Who wouldn’t smile after seeing all these bright, colorful fabrics?


The local American Cancer Society chapter also had a booth at the Super Show. They were asking attendees to make cards to be given to breast cancer survivors. The cards were left blank so survivors could use them as they’d like.

Over the two days, crafters made 200 cards. They will be given to survivors during the 11th Annual Making Strides Against Breast Cancer five-mile walk that is Oct. 17 in Montrose Harbor.

Look at this basket of card goodness:






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Click on the link at the top of the page to visit Craft Critique for comments, giveaways and more!

Vendor Spotlight: Westcott Multi-Purpose Trimmers

Reported by Susan Reidy

In the scrapbooking/papercrafting tool arsenal, probably the most used (besides adhesive) is the paper trimmer. For a crafter, finding the ideal trimmer is like finding the Holy Grail.

My tried and true trimmer was starting to cut wonky, so I was more than willing to try out three of Westcott’s multi-purpose trimmers. I affectionately call them Papa Bear (12 in. trimmer), Mama Bear (9 in. trimmer) and Baby Bear (9 in. trimmer that fits in a 3-ring binder).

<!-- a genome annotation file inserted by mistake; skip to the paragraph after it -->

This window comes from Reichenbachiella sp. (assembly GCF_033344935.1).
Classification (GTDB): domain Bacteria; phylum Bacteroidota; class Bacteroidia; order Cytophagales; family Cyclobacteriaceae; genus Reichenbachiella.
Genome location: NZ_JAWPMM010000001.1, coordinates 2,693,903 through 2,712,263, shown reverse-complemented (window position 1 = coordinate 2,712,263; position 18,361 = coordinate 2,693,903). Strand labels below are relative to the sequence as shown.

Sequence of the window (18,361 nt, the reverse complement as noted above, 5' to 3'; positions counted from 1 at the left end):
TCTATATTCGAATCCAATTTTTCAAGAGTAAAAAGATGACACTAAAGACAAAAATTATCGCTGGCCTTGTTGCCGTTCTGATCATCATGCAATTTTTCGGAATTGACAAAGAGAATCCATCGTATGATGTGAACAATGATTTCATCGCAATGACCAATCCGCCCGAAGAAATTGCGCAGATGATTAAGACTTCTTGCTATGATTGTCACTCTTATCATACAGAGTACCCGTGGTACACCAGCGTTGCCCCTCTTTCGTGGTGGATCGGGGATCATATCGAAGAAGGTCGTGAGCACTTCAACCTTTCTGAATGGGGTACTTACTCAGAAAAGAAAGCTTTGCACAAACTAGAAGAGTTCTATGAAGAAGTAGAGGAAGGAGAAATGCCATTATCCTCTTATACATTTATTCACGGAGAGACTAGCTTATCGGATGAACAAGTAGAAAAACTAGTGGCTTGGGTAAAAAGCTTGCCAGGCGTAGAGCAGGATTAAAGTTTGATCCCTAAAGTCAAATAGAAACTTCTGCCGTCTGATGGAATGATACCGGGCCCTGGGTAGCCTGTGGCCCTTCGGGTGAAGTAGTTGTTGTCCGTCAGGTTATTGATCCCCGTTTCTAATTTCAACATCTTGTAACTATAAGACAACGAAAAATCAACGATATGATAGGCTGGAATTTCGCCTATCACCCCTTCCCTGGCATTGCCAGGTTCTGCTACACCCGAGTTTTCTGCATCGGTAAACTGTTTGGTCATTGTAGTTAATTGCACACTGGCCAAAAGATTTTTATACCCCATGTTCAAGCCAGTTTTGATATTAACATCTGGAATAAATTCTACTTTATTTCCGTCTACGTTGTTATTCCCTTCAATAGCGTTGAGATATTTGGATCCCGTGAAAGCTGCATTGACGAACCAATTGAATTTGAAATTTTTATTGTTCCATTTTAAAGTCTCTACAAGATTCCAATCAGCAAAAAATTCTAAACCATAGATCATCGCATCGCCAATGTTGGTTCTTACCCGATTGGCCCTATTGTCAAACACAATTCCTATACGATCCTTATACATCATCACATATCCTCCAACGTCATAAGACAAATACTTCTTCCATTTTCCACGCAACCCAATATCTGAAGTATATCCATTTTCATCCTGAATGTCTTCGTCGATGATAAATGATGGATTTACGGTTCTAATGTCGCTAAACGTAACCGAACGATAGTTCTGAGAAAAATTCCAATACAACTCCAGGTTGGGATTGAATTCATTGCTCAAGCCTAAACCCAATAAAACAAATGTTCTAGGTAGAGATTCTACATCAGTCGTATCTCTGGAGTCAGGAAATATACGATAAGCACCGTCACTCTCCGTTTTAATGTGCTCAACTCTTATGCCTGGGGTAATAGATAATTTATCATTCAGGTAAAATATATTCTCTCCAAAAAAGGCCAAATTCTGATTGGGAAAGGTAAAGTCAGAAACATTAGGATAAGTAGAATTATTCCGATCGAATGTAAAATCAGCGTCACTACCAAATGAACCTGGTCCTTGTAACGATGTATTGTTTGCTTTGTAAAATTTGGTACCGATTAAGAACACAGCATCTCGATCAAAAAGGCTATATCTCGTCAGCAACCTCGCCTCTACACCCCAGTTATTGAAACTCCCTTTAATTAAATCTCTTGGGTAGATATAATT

All three are a lovely shade of aqua blue and are titanium bonded, which Westcott says adds to the performance of its cutting products. Compared to stainless steel, Westcott says titanium is three times harder, stays sharper longer and resists adhesives better.

Let’s start with Papa Bear (12 in.). First off, I like the size and sturdiness of the trimmer. It has a fold out ruler that extends all the way to 17 inches. The ruler locks in place when folded in so you don’t have to worry that it will swing out at an inconvenient time (say like in your bag on the way to a crop).

I also like that the swing out ruler is equally sturdy and stayed straight. The ruler on my previous trimmer would bend too far back, sometimes leading to uneven cuts and measuring.